According to a recent New Scientist article by Colin Baras, “The Father of All Men Is 340,000 Years Old,” the Y chromosome seems more ancient than previously thought. If so, it is also less stable than we thought. Brian Sykes, Professor of Genetics at Oxford University and the author of The Seven Daughters of Eve, makes a strong argument that the Y chromosome is weakening and in trouble in his book, Adam’s Curse. He says it is “doomed to a slow and humiliating decline” (279) because of its instability and rapid genetic mutation and is thus headed toward extinction. Before the 1990’s paternity testing was based on Y chromosome comparisons and limited to fathers and sons. Sometimes, an uncle would be mistaken as the father. Today, it relies on autosomal DNA comparisons, can be applied to females, and is 99.99% accurate.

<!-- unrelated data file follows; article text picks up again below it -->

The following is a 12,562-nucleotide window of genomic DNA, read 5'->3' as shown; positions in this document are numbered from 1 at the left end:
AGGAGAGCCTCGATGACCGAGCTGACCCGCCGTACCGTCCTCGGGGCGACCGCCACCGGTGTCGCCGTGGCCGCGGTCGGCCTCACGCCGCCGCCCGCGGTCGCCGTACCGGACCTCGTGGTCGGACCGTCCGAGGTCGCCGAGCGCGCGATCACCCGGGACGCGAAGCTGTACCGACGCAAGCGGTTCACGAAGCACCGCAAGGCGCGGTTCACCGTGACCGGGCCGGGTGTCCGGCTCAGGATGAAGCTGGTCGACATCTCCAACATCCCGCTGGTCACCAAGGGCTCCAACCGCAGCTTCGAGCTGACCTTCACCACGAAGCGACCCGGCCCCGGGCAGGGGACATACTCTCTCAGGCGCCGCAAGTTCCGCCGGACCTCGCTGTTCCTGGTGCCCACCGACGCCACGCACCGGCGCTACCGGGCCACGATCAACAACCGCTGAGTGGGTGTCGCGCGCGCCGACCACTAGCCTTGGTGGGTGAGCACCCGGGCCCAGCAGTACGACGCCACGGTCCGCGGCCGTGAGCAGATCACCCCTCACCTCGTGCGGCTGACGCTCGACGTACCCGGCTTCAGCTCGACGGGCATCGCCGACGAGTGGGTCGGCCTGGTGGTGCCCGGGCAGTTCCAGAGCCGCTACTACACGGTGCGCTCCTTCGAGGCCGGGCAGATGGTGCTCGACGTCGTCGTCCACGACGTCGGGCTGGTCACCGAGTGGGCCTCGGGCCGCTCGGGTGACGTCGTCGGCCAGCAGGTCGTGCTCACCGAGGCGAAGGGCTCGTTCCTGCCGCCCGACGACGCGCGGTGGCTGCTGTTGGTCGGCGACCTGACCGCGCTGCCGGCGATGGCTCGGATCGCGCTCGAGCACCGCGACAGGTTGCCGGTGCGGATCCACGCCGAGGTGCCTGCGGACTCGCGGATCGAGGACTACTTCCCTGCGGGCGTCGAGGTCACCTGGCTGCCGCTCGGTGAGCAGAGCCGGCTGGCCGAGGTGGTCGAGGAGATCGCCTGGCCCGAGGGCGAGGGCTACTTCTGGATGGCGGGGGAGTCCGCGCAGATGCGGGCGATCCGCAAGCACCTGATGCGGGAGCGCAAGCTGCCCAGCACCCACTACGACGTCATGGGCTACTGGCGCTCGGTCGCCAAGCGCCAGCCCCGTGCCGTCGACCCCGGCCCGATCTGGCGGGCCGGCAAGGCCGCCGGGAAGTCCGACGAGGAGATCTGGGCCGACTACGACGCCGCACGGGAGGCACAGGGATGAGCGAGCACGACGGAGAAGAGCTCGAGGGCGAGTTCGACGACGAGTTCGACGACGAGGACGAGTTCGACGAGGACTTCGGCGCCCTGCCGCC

But then there are non-sex-linked Autosomal DNA tests which are based on a different science altogether. Anyone can take this traditional type of Autosomal DNA test because it does not rely on X or Y chromosomes (women are unable to take the Male Y- linked test and must entice a male in her line, if one is available, to take this test). This test is not testing ancient DNA but goes back only some four or five generations, so it does not have these limitations. And it provides a complete analysis of all ancestral lines. Not just one line at a time as in haplotype testing. This is next generation ancestry DNA testing and the wave of the future. Moreover, this type of testing is more stable and has more scientific validity as it uses the same science that is used in the legal court system, by the government, and on CSI comparing loci markers to population databases. And two research teams independently reached the same groundbreaking results that the DNA mutation rate is slower than previously thought: James X Sun et al., in the article, "A Direct Characterization of Human Mutation Based on Microsatellites," in Nature Genetics 44/10 (October 2012):1161-65, and A. Kong et al., in the article "Rate of de novoMutations and the importance of Father's Age to Disease Risk," in Nature 488 (2012):471-75. All done by the magic of math and laws of large numbers.